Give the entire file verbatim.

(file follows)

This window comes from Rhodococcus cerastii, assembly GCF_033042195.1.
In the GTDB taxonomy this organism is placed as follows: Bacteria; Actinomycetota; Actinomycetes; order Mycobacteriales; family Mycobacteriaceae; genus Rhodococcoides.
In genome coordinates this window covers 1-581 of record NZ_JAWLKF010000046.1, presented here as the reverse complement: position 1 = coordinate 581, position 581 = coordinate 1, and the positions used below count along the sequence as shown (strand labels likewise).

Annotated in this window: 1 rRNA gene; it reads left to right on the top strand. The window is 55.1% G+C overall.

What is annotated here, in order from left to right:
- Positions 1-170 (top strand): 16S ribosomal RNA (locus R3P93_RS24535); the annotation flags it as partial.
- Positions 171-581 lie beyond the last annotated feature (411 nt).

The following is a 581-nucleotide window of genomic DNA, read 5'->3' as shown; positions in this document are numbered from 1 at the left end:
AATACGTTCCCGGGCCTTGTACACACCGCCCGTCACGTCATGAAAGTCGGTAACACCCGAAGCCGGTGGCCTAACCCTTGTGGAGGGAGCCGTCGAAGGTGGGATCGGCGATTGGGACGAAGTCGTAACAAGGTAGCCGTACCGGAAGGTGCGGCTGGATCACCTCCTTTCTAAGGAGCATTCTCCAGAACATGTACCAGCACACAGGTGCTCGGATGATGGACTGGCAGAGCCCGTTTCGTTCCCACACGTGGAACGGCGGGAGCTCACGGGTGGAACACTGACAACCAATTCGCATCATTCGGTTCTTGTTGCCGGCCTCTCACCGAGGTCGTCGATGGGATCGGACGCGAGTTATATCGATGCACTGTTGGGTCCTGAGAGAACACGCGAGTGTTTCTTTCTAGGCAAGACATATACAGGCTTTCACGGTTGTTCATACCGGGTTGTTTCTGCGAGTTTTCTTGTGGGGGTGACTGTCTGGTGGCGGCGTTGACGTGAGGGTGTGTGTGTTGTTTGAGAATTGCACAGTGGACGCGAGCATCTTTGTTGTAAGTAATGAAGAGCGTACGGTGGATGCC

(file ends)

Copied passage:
This window comes from Rhodococcus cerastii, assembly GCF_033042195.1.
In the GTDB taxonomy this organism is placed as follows: Bacteria; Actinomycetota; Actinomycetes; order Mycobacteriales; family Mycobacteriaceae; genus Rhodococcoides.
In genome coordinates this window covers 1-581 of record NZ_JAWLKF010000046.1, presented here as the reverse complement: position 1 = coordinate 581, position 581 = coordinate 1, and the positions used below count along the sequence as shown (strand labels likewise).

Annotated in this window: 1 rRNA gene; it reads left to right on the top strand. The window is 55.1% G+C overall.

What is annotated here, in order from left to right:
- Positions 1-170 (top strand): 16S ribosomal RNA (locus R3P93_RS24535); the annotation flags it as partial.
- Positions 171-581 lie beyond the last annotated feature (411 nt).

The following is a 581-nucleotide window of genomic DNA, read 5'->3' as shown; positions in this document are numbered from 1 at the left end:
AATACGTTCCCGGGCCTTGTACACACCGCCCGTCACGTCATGAAAGTCGGTAACACCCGAAGCCGGTGGCCTAACCCTTGTGGAGGGAGCCGTCGAAGGTGGGATCGGCGATTGGGACGAAGTCGTAACAAGGTAGCCGTACCGGAAGGTGCGGCTGGATCACCTCCTTTCTAAGGAGCATTCTCCAGAACATGTACCAGCACACAGGTGCTCGGATGATGGACTGGCAGAGCCCGTTTCGTTCCCACACGTGGAACGGCGGGAGCTCACGGGTGGAACACTGACAACCAATTCGCATCATTCGGTTCTTGTTGCCGGCCTCTCACCGAGGTCGTCGATGGGATCGGACGCGAGTTATATCGATGCACTGTTGGGTCCTGAGAGAACACGCGAGTGTTTCTTTCTAGGCAAGACATATACAGGCTTTCACGGTTGTTCATACCGGGTTGTTTCTGCGAGTTTTCTTGTGGGGGTGACTGTCTGGTGGCGGCGTTGACGTGAGGGTGTGTGTGTTGTTTGAGAATTGCACAGTGGACGCGAGCATCTTTGTTGTAAGTAATGAAGAGCGTACGGTGGATGCC